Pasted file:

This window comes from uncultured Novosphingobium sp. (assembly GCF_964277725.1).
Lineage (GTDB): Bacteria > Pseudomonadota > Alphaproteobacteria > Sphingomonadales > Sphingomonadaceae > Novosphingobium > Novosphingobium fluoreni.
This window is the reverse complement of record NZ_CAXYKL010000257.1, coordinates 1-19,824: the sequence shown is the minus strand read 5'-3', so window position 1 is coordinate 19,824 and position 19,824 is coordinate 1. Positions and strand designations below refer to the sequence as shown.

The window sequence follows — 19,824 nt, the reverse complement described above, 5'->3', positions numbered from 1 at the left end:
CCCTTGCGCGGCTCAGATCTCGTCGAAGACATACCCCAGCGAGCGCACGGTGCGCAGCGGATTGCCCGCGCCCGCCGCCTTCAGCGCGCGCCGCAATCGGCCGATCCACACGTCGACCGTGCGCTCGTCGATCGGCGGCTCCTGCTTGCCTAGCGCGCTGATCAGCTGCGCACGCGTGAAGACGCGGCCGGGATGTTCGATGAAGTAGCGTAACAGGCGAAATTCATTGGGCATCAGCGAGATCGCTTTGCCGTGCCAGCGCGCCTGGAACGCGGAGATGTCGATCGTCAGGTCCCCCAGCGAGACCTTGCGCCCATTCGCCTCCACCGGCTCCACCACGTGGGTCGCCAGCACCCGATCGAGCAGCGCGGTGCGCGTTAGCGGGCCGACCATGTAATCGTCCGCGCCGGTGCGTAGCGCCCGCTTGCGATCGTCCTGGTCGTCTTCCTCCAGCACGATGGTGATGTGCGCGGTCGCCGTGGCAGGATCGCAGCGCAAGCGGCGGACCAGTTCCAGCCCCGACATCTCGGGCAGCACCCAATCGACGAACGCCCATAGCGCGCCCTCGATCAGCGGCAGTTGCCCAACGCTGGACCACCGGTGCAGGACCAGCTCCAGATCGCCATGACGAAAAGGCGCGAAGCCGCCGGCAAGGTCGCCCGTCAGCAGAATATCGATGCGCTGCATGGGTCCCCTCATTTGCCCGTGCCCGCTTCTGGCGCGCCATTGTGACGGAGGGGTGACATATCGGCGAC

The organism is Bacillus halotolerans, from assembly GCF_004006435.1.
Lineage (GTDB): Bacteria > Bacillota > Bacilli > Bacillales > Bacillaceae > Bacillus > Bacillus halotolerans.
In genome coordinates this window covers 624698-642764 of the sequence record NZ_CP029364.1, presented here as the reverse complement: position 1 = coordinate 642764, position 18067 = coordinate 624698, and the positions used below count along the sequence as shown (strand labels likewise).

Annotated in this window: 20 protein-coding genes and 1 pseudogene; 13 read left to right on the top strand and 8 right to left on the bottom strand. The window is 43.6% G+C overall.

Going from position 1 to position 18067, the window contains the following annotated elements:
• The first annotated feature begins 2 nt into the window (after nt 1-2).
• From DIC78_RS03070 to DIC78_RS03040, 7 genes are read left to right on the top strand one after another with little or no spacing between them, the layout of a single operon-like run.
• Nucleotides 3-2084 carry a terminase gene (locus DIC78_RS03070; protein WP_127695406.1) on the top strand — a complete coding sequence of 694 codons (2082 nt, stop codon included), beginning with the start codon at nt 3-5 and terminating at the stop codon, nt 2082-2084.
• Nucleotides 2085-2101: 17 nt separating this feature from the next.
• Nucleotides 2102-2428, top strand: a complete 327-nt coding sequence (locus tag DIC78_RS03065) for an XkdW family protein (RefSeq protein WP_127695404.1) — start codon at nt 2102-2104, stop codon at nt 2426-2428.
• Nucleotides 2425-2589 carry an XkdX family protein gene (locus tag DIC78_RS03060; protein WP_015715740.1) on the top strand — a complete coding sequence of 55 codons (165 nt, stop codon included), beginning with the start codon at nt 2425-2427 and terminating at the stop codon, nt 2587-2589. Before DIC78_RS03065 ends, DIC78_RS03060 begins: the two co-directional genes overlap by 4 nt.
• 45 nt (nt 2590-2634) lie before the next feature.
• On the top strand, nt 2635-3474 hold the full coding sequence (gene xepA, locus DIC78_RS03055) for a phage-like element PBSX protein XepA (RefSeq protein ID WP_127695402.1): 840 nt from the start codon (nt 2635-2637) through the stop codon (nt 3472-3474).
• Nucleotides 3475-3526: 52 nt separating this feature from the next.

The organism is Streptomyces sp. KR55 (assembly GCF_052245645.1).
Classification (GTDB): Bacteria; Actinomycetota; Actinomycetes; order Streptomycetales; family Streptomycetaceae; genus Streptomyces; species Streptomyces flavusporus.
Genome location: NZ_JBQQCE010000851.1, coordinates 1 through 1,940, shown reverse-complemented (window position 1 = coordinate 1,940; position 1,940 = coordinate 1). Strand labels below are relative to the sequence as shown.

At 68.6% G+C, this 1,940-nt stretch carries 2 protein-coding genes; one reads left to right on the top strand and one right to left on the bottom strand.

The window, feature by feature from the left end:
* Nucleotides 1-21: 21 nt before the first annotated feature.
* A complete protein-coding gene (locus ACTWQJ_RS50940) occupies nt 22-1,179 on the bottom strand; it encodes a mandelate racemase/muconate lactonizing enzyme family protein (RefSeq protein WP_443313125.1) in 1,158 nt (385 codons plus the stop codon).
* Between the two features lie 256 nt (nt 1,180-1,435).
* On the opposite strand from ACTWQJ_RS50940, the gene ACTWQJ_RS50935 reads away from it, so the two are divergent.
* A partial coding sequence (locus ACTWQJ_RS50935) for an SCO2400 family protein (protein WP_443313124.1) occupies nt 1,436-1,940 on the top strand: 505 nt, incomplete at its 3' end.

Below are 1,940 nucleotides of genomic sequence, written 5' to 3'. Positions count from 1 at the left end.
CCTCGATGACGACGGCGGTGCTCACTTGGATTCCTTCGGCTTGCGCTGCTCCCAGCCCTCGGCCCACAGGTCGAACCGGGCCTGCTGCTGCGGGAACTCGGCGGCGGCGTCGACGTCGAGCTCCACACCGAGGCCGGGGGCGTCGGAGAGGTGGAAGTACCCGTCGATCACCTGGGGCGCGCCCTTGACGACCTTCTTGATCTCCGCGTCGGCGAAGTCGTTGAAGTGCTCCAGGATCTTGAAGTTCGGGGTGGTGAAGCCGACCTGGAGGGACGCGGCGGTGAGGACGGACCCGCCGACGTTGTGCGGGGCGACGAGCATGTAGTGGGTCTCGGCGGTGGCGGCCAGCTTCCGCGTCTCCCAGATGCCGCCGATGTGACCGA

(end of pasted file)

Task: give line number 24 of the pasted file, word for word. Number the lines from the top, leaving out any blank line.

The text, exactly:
The window, feature by feature from the left end: